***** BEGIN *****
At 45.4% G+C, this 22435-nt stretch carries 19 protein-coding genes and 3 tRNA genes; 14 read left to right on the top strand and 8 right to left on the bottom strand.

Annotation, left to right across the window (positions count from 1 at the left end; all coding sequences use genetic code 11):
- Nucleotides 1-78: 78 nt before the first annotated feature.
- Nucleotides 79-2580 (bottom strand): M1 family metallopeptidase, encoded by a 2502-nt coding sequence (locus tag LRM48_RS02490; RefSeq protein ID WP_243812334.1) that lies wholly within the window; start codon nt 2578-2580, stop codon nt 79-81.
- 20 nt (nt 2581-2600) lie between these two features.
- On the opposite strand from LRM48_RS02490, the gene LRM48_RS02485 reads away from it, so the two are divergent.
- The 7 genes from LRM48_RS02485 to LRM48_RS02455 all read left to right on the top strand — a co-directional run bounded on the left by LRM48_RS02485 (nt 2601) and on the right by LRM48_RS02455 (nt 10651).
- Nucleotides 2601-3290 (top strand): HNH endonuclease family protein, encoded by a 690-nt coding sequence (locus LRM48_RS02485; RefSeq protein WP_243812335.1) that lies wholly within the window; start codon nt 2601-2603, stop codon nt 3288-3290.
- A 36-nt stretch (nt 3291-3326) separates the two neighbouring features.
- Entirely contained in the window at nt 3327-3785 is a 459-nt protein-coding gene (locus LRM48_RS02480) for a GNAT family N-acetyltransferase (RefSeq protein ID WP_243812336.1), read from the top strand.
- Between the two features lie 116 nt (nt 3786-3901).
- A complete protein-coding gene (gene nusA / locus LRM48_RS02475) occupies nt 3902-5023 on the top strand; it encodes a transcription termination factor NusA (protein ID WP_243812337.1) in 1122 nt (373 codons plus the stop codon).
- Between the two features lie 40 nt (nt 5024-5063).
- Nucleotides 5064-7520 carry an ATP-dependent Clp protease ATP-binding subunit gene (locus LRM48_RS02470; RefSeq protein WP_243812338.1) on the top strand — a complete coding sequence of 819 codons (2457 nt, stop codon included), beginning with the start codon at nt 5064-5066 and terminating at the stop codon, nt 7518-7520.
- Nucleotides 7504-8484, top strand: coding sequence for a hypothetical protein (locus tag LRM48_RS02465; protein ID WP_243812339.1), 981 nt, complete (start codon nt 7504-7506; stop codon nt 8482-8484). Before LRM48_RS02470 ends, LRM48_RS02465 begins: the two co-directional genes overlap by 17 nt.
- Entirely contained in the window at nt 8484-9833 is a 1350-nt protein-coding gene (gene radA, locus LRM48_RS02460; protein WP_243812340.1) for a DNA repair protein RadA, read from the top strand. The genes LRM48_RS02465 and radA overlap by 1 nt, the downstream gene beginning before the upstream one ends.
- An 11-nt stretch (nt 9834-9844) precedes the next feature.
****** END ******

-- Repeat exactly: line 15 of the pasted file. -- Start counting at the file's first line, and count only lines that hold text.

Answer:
- Nucleotides 7504-8484, top strand: coding sequence for a hypothetical protein (locus tag LRM48_RS02465; protein ID WP_243812339.1), 981 nt, complete (start codon nt 7504-7506; stop codon nt 8482-8484). Before LRM48_RS02470 ends, LRM48_RS02465 begins: the two co-directional genes overlap by 17 nt.